Polymyxin B


The polymyxins are a family of compounds produced by Bacillus polymyxa and related bacteria. Only polymyxins B and E (colistin) are used therapeutically. Structurally, the polymyxins are cyclic polypeptides with a long hydrophobic tail. They act like cationic detergents by binding to the cell membrane and causing the leakage of essential cytoplasmic contents. The effect is not entirely selective, and both polymyxin B and colistin exhibit high toxicity.

Colistin is a derivative of polymyxin B in which up to five diaminobutyric acid residues are substituted with sulphomethyl groups and is better tolerated and more quickly excreted than the parent compound. Colistin exhibit diminished antibacterial activity, but the precise loss in activity is difficult to estimate because the compound spontaneously break down to the more active parent.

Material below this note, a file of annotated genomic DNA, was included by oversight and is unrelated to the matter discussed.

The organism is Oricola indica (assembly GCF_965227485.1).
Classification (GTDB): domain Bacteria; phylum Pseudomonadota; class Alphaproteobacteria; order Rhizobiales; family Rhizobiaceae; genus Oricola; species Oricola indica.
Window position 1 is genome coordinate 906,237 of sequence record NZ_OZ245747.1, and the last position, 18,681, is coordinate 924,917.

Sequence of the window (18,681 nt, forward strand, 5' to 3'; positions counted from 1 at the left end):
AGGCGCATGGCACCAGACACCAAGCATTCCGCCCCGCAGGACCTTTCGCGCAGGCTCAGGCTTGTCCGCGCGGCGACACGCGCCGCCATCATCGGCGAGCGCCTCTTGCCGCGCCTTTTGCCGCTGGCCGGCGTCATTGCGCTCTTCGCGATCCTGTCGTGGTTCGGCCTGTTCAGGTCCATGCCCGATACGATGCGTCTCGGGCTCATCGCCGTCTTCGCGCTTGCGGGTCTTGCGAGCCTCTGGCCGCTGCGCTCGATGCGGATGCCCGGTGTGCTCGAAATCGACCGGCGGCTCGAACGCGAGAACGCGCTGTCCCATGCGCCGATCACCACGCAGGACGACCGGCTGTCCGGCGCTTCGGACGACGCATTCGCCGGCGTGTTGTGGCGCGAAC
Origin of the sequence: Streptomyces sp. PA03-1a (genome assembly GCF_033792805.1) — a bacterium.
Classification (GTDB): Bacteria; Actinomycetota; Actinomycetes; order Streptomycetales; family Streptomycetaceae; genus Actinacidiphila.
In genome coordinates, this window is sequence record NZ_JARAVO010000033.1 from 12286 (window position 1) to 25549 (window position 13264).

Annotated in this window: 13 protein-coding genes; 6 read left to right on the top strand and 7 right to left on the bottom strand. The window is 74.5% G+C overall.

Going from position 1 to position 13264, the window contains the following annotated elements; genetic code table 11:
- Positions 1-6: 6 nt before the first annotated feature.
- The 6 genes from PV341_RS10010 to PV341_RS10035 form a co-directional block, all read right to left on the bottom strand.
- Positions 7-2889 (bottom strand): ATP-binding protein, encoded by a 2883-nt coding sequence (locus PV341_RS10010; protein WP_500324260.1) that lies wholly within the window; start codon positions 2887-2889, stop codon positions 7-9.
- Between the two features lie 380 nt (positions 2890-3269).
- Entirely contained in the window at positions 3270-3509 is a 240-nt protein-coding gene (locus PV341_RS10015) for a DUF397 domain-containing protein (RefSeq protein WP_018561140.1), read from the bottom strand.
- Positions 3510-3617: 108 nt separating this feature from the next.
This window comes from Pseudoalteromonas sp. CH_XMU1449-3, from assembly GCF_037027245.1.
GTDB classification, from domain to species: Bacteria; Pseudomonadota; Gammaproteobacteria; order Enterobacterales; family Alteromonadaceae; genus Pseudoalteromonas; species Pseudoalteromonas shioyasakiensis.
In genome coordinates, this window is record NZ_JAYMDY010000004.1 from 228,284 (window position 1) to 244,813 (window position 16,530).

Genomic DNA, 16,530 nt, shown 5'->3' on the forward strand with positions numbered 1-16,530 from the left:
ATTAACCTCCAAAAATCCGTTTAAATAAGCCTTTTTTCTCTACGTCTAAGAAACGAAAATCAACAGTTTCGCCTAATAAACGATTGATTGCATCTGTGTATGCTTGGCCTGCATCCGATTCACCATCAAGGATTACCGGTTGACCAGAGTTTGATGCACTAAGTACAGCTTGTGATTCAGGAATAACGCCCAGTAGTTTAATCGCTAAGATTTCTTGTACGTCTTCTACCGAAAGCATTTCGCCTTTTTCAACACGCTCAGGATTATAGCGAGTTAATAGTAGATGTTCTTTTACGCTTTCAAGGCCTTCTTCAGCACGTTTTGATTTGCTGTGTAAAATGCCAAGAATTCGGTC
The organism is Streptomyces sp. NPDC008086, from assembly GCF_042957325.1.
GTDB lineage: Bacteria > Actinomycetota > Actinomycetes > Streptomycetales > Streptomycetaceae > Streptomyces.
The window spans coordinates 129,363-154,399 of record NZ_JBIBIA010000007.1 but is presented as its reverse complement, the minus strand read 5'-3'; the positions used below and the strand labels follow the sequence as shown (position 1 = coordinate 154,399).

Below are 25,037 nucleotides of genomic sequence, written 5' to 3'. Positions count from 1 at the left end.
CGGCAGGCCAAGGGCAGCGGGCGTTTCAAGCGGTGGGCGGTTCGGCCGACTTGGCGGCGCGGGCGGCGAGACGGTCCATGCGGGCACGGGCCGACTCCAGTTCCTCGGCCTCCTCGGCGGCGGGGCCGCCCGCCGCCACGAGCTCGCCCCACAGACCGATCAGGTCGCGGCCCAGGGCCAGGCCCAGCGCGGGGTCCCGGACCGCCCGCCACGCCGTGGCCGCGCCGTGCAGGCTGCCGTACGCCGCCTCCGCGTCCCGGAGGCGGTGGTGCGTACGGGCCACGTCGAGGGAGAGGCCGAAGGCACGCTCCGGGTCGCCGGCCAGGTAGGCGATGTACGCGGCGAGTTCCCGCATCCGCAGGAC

The antibacterial spectrum of the polymyxins encompasses most Gram-negative bacteria except Proteus spp., but the importance of these antibiotics is based on their activity against P. aeruginosa. With the appearance of antipseudomonal b-lactam agents, aminoglycosides, and fluoroquinolones, the polymyxins have virtually fallen into disuse for systemic therapy, although they are still used in some topical preparations. They are also included in selective decontamination regimens aimed at preventing endogenous infection in profoundly neutropenic patients and there are advocates of the use of colistin in cystic fibrosis by instillation into the lungs of those suffering exacerbation of pseudomonal infection. However recently the growing resistance to carbapenems and diffusion of multi and pan resistant Gram negative strains, has forced the clinicians to resurrect polymyxins.


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